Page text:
4. Visual Image Interpretation

Virtually all people live with the visual perception of his/her environment. This experience is also used to interpret images (in 2D) and 3-dimensional structures and specimens.

The visual interpretation of satelllite images is a complex process. It includes the meaning of the image content but also goes beyond what can be seen on the image in order to recognise spatial and landscape patterns. This process can be roughly divided into 2 levels:

  1. The recognition of objects such as streets, fields, rivers, etc. The quality of recognition depends on the expertise in image interpretation and visual perception.
  2. A true interpretation can be ascertained through conclusions (from previously recognized objects) of situations, recovery, etc. Subject specific knowledge and expertise are crucial.
Interpretation Factors

The first step recognition of objects and structures, relates to the followong saying: "I can recognize in an image only what I already know." Hence, previous knowledge and experience play a very large role in the interpretation process as only through subject specific knowledge connections can be made between the key underlying processes.

Both steps, recognition and interpretation, do not "mechanically" follow one another, but rather run through a repetitive process, where both steps heavily rely on one another (Albertz 2007).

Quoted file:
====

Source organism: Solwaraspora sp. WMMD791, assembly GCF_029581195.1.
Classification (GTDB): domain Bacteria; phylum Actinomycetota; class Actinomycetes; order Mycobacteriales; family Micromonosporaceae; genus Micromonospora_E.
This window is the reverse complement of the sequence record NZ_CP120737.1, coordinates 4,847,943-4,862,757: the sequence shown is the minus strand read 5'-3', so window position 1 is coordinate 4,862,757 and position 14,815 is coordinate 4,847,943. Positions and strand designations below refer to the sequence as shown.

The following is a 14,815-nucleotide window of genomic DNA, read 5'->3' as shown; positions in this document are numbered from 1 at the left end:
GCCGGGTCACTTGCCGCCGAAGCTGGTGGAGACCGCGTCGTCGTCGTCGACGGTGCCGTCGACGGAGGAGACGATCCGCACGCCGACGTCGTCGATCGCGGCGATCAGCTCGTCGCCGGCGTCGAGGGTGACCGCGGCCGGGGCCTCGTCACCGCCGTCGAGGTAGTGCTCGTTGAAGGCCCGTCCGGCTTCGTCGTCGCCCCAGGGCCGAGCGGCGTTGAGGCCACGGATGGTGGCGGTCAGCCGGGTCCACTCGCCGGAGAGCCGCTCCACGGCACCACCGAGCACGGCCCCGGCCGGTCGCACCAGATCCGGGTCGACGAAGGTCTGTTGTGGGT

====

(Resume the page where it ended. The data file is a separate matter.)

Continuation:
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Schematic Presentation of the Interpretation Process
Schematic Presentation of the Interpretation Process.
Source: Albertz 2007 with modifications
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Europe in a Satellite Image
Western Europe in a Satellite Image.
Source: NASA

The Practice of Image Interpretation

  • Acquisition of documents: Satellite images, maps, etc.
  • Pre-interpretation: gross distribution, apportionment of the area, etc.
  • Partial land pre-investigation: Recognition of regional particularities
  • Detail interpretation: Core of the work: areas will be individually considered, objects will be recognised and compared to maps. Objects that are easily identifiable are addressed first.
  • Land Examination / Field Comparison: a method to double check uncertain interpretation results
  • Depiction of the results: through maps, map-like sketches, thematic mapping, etc.
Interpretation Key